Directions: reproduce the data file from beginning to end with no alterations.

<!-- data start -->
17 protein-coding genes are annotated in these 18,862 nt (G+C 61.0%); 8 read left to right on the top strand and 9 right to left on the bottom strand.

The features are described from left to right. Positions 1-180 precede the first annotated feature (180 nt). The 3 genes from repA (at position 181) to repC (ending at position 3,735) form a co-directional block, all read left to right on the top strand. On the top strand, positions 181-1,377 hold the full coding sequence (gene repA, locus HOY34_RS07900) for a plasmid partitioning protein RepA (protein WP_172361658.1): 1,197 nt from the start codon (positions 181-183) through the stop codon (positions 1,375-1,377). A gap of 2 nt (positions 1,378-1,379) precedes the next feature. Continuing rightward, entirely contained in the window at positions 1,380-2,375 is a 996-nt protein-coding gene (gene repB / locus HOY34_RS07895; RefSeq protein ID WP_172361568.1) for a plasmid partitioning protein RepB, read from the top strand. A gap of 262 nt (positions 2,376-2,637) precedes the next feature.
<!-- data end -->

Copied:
17 protein-coding genes are annotated in these 18,862 nt (G+C 61.0%); 8 read left to right on the top strand and 9 right to left on the bottom strand.

The features are described from left to right. Positions 1-180 precede the first annotated feature (180 nt). The 3 genes from repA (at position 181) to repC (ending at position 3,735) form a co-directional block, all read left to right on the top strand. On the top strand, positions 181-1,377 hold the full coding sequence (gene repA, locus HOY34_RS07900) for a plasmid partitioning protein RepA (protein WP_172361658.1): 1,197 nt from the start codon (positions 181-183) through the stop codon (positions 1,375-1,377). A gap of 2 nt (positions 1,378-1,379) precedes the next feature. Continuing rightward, entirely contained in the window at positions 1,380-2,375 is a 996-nt protein-coding gene (gene repB / locus HOY34_RS07895; RefSeq protein ID WP_172361568.1) for a plasmid partitioning protein RepB, read from the top strand. A gap of 262 nt (positions 2,376-2,637) precedes the next feature.